Massage Therapy & Depression: A Literature Review
Feb 25, 2021
This literature review, performed by Lucy Last, CCMH Class of 2021, set out to explore the efficacy of massage therapy as complementary management to decrease symptoms of depression.
Various search methods and techniques landed on five journal articles to review. Each study was unique; however, every study reviewed demonstrated that massage therapy is an effective treatment option for managing the signs and symptoms of depression.
Significantly, one study declared an impressive average of 31% decrease of cortisol in patients experiencing depression. The same study claimed a 28% increase of serotonin and 31% increase in dopamine levels immediately following massage therapy treatment.
A summary of each of the articles referenced, along with the researcher’s thoughts:
- T. Field, M Hernandez-Reif, M. Diego, et al. (November 2004). Cortisol Decreases and Serotonin and Dopamine Increase Following Massage Therapy; explains that “cortisol has been labeled a culprit variable for killing immune cells”, however, “its production reliably decreases following relaxing therapies such as massage therapy.”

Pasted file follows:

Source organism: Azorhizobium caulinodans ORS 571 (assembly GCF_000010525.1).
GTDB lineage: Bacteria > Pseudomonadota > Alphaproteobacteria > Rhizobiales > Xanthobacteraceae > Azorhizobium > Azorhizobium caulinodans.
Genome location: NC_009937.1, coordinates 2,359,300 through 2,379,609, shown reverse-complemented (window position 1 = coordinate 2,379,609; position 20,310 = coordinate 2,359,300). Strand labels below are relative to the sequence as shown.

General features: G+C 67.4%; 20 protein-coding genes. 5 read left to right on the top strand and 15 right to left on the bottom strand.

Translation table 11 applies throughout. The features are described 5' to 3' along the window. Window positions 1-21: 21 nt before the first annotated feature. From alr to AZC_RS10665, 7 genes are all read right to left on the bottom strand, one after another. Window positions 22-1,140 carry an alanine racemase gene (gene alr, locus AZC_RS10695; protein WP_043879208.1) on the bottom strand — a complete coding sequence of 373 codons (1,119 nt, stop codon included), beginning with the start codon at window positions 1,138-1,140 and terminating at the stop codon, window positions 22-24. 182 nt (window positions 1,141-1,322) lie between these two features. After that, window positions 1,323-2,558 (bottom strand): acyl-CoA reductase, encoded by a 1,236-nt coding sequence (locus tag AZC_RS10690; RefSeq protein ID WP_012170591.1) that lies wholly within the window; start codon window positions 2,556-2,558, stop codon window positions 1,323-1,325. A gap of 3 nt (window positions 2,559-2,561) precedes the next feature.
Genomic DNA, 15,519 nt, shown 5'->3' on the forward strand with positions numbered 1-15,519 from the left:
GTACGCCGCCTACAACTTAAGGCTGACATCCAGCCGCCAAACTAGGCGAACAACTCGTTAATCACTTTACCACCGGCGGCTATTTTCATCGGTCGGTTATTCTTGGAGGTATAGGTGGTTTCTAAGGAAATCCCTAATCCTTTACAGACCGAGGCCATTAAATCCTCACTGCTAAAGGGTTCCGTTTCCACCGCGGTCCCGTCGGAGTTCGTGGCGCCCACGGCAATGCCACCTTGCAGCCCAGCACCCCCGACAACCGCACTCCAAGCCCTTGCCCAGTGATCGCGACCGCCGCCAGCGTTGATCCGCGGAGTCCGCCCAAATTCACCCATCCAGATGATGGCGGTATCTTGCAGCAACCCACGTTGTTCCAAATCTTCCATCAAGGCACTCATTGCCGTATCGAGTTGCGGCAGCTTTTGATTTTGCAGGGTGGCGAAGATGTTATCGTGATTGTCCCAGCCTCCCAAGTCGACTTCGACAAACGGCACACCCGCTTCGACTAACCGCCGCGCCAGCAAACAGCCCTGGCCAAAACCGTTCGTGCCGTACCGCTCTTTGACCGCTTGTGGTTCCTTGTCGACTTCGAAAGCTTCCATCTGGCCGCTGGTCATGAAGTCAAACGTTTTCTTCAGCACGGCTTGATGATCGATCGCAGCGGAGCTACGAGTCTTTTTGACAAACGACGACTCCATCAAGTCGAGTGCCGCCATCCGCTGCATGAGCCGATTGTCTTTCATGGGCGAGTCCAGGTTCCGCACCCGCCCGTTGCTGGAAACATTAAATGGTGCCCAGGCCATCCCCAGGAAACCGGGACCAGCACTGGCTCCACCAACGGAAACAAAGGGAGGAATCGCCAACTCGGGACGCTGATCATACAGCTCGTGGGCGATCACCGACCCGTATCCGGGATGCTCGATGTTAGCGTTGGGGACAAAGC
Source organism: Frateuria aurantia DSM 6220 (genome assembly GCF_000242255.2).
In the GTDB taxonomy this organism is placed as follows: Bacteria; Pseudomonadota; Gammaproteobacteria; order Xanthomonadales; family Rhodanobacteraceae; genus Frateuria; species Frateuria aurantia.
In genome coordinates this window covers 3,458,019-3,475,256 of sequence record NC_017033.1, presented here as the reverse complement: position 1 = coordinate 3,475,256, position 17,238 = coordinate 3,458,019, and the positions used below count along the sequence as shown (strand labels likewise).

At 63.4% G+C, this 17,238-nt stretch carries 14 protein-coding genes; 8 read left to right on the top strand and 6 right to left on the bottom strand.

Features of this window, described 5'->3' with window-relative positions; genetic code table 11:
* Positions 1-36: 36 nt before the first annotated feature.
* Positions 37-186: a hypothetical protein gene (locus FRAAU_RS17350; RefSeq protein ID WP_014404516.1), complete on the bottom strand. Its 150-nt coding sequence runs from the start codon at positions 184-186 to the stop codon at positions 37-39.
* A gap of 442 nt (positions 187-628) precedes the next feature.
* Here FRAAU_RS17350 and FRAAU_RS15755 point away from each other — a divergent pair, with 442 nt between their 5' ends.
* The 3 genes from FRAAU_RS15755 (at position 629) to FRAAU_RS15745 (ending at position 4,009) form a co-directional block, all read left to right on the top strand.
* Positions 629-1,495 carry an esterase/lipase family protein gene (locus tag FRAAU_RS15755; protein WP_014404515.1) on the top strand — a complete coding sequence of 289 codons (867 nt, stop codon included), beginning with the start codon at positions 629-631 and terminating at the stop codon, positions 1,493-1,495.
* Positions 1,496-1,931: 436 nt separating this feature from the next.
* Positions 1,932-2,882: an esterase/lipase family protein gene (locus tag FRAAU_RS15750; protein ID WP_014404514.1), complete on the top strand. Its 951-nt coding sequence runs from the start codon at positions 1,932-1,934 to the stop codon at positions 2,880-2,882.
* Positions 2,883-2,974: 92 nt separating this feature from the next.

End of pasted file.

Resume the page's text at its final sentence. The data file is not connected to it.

- L. F. S. Kurebayashi, R. N. T. Turrini, T. P Borges de Souza, et al. (September 2016). Massage and Reiki Used to Reduce Stress and Anxiety: Randomized Clinical Trial; sets out to understand whether massage and reiki can be used to reduce stress and anxiety and concludes that massage and massage combined with reiki are effective treatment options for decreasing levels of stress and anxiety.
- G. Reychler, G. Caty, A. Arcq, et al. (May 2017). Effects of Massage Therapy on Anxiety, Depression, Hyperventilation and Quality of Life in HIV Infected Patients: A Randomized Control Trial, finds massage therapy was successful in decreasing anxiety levels and hyperventilation in HIV-infected people.
- D. I. Sanchez-Vidana, S. P-C. Ngai, W. He, et al. (January 2017.) The Effectiveness of Aromatherapy for Depressive Symptoms: A Systematic Review; demonstrates that aromatherapy massage did prove to be the most effective modality assessed.
- T. Field, M. Diego, M. Hernandez-Reif, et al. (August 2011). Yoga and Massage Therapy Reduce Prenatal Depression and Prematurity; found yoga and massage groups saw a decrease in anxiety, depression, and back and leg pain.